I've Tasted My Blood

If this brain’s over-tempered

consider that the fire was want

and the hammers were fists.

I’ve tasted my blood too much

to love what I was born to.


But my mother’s look

was a field of brown oats, soft-bearded;

her voice rain and air rich with lilacs:

and I loved her too much to like

how she dragged her days like a sled over gravel.


Playmates? I remember where their skulls roll!

One died hungry, gnawing grey perch-planks;

one fell, and landed so hard he splashed;

and many and many

come up atom by atom

in the worm-casts of Europe.


My deep prayer a curse.

My deep prayer the promise that this won’t be.

My deep prayer my cunning,

my love, my anger,

and often even my forgiveness

that this won’t be and be.

I’ve tasted my blood too much 

to abide what I was born to.

Dive in

  1. What do you think the opening lines “If this brain’s over-tempered / consider that the fire was want / and the hammers were fists.” suggest about the experiences lived by the speaker?
  2. When the speaker says “I’ve tasted my blood too much / to abide what I was born to,” what do you think the speaker can’t abide?
  3. Why do you think the speaker's mother is mentioned? How does that stanza relate to the rest of the poem?
  4. Where is repetition used? What effect does that have on the mood of the poem?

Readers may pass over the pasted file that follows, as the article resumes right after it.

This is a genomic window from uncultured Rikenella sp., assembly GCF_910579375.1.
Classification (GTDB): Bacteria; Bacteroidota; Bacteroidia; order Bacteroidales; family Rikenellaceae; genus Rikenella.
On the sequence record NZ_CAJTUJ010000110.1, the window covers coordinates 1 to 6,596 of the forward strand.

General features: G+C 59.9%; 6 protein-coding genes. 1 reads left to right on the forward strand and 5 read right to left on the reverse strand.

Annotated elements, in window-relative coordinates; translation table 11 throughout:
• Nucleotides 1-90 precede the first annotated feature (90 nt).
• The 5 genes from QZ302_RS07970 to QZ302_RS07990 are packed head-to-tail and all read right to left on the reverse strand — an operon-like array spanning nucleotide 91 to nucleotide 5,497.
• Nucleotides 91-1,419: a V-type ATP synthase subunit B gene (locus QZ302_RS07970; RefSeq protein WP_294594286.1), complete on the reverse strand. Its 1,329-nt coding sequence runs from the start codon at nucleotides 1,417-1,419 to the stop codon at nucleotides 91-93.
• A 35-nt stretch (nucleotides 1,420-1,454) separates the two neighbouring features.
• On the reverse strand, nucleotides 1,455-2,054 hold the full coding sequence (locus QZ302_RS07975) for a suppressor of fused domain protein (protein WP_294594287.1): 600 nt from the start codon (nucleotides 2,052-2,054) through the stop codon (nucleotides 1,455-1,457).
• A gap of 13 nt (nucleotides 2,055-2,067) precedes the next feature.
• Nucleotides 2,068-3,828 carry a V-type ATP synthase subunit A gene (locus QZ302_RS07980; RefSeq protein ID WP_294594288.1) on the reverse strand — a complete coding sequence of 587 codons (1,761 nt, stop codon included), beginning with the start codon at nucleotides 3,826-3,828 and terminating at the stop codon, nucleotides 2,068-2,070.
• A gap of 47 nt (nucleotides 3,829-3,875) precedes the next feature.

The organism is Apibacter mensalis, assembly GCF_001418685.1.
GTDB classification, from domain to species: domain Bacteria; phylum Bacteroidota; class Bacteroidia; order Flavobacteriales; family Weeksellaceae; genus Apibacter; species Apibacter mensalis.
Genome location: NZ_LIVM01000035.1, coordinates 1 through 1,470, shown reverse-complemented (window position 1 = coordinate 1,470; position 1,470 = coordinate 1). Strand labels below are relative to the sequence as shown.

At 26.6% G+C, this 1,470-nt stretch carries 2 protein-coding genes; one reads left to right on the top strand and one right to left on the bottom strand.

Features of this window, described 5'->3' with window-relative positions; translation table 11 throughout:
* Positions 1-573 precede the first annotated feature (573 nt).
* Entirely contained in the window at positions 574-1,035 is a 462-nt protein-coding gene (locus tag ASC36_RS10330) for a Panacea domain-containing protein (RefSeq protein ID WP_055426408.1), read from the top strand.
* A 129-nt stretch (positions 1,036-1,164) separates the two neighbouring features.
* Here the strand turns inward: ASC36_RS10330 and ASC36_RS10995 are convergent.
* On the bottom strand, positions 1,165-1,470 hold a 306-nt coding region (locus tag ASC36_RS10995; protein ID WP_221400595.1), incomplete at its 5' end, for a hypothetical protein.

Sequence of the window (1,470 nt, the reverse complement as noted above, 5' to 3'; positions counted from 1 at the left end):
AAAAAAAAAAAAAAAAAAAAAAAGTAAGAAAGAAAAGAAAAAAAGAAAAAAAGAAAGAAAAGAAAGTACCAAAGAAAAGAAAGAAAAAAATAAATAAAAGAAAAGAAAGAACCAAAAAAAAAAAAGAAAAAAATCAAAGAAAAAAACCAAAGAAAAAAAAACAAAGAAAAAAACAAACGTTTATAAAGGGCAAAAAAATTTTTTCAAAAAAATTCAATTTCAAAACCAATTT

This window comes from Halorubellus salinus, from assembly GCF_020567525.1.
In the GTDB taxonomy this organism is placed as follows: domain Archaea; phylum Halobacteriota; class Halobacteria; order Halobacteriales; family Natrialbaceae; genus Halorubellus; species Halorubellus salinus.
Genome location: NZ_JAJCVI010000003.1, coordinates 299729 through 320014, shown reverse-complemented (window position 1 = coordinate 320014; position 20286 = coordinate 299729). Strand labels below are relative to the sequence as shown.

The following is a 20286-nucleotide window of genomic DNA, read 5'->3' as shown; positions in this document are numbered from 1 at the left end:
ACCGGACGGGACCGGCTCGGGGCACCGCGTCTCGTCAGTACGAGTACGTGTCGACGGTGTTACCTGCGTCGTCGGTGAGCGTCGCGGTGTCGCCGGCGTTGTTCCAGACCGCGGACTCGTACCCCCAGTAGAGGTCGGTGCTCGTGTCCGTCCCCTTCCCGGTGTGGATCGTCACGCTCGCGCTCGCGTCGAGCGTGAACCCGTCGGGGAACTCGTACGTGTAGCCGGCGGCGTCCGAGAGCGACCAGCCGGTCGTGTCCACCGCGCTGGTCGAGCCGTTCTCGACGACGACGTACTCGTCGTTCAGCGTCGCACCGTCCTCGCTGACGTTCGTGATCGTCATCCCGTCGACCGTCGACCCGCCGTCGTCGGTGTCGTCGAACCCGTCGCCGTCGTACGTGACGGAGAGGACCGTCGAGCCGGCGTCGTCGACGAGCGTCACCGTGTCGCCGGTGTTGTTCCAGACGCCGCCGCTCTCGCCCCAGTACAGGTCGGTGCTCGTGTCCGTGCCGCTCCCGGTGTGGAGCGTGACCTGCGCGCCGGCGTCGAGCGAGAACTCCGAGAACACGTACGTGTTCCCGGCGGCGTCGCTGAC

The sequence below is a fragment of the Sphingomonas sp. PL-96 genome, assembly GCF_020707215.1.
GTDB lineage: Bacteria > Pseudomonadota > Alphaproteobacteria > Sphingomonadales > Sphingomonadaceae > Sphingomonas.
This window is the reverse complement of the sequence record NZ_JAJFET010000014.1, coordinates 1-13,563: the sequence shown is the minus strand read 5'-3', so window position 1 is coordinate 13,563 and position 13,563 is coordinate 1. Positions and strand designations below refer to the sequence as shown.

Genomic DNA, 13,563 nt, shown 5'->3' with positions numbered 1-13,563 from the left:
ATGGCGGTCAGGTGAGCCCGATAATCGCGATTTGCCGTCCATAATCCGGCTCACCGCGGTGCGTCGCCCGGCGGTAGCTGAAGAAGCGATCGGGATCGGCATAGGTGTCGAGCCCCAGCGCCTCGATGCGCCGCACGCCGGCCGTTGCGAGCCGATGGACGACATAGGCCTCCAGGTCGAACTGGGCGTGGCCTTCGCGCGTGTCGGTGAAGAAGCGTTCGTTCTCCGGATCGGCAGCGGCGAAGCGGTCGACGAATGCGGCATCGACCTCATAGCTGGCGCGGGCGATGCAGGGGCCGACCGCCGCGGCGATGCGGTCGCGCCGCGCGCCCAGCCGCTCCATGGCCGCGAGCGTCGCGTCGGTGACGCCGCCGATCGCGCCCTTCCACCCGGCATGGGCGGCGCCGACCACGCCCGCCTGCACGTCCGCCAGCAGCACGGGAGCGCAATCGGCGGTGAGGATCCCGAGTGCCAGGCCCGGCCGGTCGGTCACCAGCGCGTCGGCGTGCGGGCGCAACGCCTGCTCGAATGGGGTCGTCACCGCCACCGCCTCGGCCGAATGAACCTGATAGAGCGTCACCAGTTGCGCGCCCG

5. If you were going to recite this poem, how and when would you change your pacing and the volume of your voice? 
  6. Think of an issue of injustice — racism, animal rights, or environmental devastation, for example — that you feel strongly about. Was there ever a time when you were unaware of this injustice? How does this injustice affect you now? What hope do you have for positive change? Write a poem that unites your thoughts and feelings about this issue.

Useful Link

I've Tasted My Blood from Kent Martin on Vimeo.

Listen to Milton Acorn read "I've Tasted My Blood."

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Bibliographical info

Milton Acorn, “I’ve Tasted My Blood” from I’ve Tasted My Blood. Copyright © 1969 by Milton Acorn. Reprinted by permission of Mary Hooper, literary executor of the Estate of Milton Acorn & Mosaic Press. 

Source: The New Oxford Book of Canadian Verse in English (Oxford University Press, 1983)

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